My father’s birth certificate says that he was born on September 20, but in fact, he was born on September 21. The story, as told by my grandmother (Abuelita), goes like this …


On the day my father was born, my grandfather was overjoyed, so much so he celebrated to utter inebriation. When he finally appeared to register my father’s birth at the town office, he gave the wrong date to the registrar.

My father honored his mother’s words and her story. He knew she would never forget the day he entered the world. His connection to her was sealed that very 21st of September. So, throughout my father’s life, he used September 21 as his birthdate.

This year, the sorrow of losing him mixed with the comfort of knowing him. His life was one of suffering, silliness and sweet moments with his family. I hope to have as many of those moments, whatever they hold, as he did.

As I walk the streets of Seoul, just as he did in 1965 and 1966, I think of him eating rice for breakfast and sweating as he ate kimchi.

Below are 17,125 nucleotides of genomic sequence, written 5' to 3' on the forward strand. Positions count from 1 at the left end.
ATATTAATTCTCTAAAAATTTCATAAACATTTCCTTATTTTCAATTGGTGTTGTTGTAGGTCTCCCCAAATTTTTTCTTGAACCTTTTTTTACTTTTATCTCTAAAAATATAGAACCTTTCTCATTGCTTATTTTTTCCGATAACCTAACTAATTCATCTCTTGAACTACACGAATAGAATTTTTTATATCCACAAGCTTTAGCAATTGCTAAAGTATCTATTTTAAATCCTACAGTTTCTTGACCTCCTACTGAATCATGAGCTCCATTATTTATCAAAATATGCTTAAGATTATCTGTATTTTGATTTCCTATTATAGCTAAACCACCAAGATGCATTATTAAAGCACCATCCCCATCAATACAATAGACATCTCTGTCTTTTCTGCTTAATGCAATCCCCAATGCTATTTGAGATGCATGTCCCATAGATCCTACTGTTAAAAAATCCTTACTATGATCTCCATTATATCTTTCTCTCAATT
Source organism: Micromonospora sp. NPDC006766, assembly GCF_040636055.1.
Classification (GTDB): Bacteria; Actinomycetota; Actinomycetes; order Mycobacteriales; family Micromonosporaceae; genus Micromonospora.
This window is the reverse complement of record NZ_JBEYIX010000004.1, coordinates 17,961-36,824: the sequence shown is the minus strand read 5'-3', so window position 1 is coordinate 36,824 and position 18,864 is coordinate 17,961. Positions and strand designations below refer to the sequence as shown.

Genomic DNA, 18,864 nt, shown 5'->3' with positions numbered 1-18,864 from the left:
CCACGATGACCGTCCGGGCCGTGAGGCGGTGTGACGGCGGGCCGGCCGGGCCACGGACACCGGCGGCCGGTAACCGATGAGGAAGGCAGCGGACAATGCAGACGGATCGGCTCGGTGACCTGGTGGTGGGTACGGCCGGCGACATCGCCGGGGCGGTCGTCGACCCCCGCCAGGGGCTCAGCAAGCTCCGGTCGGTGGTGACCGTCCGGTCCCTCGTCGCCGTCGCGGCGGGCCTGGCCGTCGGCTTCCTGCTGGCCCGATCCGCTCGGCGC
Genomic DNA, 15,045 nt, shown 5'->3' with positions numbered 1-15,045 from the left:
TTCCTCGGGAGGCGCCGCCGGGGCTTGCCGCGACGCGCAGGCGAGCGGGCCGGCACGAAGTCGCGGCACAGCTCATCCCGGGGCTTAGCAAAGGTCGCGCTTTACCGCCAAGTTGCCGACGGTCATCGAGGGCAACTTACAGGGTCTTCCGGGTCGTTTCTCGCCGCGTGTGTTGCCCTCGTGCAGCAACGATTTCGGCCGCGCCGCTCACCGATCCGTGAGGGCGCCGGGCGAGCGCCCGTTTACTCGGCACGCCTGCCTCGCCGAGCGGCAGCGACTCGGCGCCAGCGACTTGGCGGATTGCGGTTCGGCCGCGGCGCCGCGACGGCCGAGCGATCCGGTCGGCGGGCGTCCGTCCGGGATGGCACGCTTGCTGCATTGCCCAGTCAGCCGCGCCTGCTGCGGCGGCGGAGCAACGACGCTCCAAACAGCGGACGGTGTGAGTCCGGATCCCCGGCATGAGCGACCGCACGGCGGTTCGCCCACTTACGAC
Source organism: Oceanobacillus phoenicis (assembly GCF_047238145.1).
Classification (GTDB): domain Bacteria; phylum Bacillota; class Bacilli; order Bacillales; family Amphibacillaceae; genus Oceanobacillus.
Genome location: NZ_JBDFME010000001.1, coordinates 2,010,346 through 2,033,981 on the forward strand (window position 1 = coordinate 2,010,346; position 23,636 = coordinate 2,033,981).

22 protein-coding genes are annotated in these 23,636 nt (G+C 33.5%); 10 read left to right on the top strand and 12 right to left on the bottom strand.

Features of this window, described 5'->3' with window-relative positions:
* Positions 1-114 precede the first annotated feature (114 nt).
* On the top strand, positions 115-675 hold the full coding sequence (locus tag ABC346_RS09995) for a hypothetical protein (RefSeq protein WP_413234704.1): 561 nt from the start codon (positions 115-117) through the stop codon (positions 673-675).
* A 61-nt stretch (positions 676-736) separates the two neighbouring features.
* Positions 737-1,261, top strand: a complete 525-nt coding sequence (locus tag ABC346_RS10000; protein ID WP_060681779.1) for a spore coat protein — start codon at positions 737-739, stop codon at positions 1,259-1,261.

Saturday, September 5, 2015

Korea: The Ghost Walk

We are in a sea of me’s. Everywhere, people walk about not knowing the scrutiny I subject them to.

Anyone could be a relative … a parent, a sibling, a grandparent, an aunt, an uncle or a cousin. But none of us know it. We are secrets wandering and searching for the key to the box that will set us free to love those who are biological relations.



I think of my domestic adoptee friends in the United States and realize the torture they have felt from the very beginning. You are a stranger to those who share your DNA. You study those who have your traits and long to know if there is a connection between you … an imaginary thread that connects you.

In their first week as Koreans in Korea, my children are learning this as well. My goal this week was to take them to the haunts of my last trip … places that bring me comfort and center my soul. For the most part, it has been a joy to revisit the wonder I felt and watch my children feel the same.

We visited Insadong, Gangnam and Hapjeong. By their third day, they seemed comfortable.


Yet, their minds were playing similar earworms. After the trip to Gangnam, my daughter said, “I just saw a man that looked like Papito.” She is searching for my half-brother, an uncle that would bring her Papito back. Just seeing his features or his mannerisms in a Korean man comforts us. If we found him, we would come full circle in this crazy, complicated thing called adoption.